Amine functional porous materials were produced by deprotecting the phthalimide group by mixing pieces of polyHIPE in a solution of refluxing ethanol containing terbutyl cathecol and hydrazine for 24 h.
An atom transfer radical polymerisation (ATRP) initiator, was immobilized onto the surface of the material via the reaction of α-bromoisobutyryl bromide with the amine functional polyHIPE. Poly(tert-butyl (t-Bu) acrylate) was grafted from the surface via activator regenerated by electron transfer ATRP (ARGET ATRP), this technique is a ‘greener’ method than ATRP as it uses much lower quantities of copper in the system by the in-situ generation of the active copper species. Quantification of the grafting of the polymer was undertaken by thermogravametic analysis (TGA). The t-Bu group was removed with a strong acid resulting in a highly porous material coated in functional carboxylic groups.

The project was multidisciplinary and also involved the biotechnology school in Dublin City University collaborating with Dr. Brendan O’Connor. It was in his group where they have expertise in engineering prokaryotic lectins for the selective binding to glycoproteins. These lectins were synthesised in this group and purified prior to starting the second stage of the project which focused on the development of methods to bioconjugate these lectins onto these materials. A general strategy was to use EDC/NHS chemistry to conjugate the lectins onto the polymeric material in a two stage process where the polymer was activated then the lectin was then added to the material. The lectin immobilized porous materials were then tested for the separation of different glycoprotein types, however it was observed that there were issues with non-specific binding of glycoproteins, which led to unfortunately no manufacture of any device.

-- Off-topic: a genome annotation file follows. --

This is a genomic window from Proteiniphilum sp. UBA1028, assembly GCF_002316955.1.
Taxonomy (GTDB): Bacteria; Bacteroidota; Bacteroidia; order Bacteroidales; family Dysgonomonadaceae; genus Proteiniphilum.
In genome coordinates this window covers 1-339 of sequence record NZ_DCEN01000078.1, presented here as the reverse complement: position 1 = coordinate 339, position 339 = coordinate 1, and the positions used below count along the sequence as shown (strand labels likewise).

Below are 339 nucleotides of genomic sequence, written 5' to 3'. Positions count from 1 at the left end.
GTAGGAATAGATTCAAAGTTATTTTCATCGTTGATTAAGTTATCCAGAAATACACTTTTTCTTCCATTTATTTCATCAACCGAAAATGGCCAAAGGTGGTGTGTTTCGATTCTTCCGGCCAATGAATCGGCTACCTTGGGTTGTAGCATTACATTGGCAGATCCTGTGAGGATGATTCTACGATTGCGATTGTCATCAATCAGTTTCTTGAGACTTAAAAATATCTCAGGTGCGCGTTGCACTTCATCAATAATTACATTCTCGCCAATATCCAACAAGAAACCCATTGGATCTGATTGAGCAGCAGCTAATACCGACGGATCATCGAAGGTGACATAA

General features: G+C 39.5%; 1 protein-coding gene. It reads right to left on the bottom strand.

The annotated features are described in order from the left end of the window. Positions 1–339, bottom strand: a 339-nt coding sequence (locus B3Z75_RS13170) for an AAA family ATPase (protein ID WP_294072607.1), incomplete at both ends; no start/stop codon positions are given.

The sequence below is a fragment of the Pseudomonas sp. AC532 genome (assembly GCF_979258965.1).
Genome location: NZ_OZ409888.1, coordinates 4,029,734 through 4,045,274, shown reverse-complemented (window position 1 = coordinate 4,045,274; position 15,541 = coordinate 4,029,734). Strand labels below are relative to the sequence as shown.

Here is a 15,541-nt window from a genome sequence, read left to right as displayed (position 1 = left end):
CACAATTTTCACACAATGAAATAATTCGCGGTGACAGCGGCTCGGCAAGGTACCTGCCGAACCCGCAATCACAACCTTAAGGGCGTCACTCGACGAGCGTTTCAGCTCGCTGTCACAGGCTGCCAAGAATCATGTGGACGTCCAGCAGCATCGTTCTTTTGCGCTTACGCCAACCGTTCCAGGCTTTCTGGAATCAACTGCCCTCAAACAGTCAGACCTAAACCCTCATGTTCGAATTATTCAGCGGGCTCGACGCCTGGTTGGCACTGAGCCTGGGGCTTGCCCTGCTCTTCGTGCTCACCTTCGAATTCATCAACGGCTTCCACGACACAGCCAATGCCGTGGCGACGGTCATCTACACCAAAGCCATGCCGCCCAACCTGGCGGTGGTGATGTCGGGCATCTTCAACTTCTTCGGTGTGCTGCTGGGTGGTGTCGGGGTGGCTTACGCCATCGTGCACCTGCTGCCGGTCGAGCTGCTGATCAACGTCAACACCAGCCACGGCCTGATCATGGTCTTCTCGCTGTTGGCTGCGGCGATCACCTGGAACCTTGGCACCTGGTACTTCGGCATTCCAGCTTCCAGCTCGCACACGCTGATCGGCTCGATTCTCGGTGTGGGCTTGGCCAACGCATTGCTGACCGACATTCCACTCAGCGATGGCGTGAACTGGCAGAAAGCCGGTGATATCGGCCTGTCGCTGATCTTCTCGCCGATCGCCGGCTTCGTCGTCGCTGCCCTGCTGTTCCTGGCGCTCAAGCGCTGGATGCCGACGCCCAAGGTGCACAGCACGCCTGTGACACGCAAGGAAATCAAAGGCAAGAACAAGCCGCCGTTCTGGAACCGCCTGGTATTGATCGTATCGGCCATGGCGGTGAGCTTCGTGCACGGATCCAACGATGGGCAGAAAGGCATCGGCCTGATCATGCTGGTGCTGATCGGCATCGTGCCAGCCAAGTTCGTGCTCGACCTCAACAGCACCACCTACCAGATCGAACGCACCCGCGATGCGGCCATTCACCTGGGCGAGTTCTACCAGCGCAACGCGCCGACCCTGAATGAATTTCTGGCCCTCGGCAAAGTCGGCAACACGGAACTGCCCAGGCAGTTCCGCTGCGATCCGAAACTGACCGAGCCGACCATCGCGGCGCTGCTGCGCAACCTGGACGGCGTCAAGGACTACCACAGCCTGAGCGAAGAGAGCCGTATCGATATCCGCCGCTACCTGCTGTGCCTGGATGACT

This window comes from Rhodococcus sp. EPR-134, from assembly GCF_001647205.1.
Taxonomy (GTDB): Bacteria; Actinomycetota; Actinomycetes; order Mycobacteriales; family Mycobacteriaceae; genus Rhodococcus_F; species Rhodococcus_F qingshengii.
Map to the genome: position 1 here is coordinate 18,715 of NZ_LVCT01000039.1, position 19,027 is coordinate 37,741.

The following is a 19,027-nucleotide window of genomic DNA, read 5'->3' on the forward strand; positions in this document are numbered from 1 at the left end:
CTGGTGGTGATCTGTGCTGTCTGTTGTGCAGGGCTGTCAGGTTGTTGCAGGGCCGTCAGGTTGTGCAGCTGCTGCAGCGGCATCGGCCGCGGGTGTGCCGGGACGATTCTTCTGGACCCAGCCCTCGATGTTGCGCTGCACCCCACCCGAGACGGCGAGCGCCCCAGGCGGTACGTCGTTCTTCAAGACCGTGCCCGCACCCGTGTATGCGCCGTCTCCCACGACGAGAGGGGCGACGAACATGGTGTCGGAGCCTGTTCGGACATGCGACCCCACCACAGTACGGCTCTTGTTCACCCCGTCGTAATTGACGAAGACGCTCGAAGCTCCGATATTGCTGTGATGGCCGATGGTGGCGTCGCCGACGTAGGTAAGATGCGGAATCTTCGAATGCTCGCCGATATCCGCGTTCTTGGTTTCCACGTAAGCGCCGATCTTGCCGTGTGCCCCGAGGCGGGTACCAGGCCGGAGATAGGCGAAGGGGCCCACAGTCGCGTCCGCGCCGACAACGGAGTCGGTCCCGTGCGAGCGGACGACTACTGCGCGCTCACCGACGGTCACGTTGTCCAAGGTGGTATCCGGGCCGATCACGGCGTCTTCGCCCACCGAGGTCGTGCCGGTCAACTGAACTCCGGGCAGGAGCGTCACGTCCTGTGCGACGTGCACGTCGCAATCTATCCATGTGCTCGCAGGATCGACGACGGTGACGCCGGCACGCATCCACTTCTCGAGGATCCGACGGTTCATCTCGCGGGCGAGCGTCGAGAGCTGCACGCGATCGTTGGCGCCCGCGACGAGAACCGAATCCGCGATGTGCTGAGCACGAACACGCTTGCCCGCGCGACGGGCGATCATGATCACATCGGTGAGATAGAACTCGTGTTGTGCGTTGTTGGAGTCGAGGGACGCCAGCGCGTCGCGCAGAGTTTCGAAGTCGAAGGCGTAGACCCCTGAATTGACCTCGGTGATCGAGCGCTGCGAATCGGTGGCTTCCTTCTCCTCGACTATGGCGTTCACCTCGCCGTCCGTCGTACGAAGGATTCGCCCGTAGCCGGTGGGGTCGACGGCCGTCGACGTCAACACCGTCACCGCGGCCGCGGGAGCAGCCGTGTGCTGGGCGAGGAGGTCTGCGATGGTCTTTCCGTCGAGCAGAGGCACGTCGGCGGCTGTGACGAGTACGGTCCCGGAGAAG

So far, this research has been presented in a poster format at one conference in the USA, and twice orally at two conferences in the USA and in Europe.
The progress beyond the state of the art was that lectins were immobilized onto polymerized high internal phase emulsions and tested for separation of glycoproteins. We believe that the non-specific binding of the glycoproteins to the material was a result of the interaction of these biomolecules with the hydrophobic styrenic base material. Even though we grafted hydrophilic polymers from the surface, there was still some interaction from the proteins with the hydrophobic surface. In future, if this project was to be continues, I think that you would have to make a much more hydrophilic base material, possibly by making polyHIPEs from oil-in-water emulsion, before grafting functional groups from the surface, or graft block copolymers where the first block has a high hydrodynamic volume (such as polyethylene glycol (PEG) (meth)acrylate) and would prevent any non-specific binding with the surface of the polyHIPE and the second block could be functional which then could used for the immobilization of the lectin and subsequent separation of specific glycoproteins.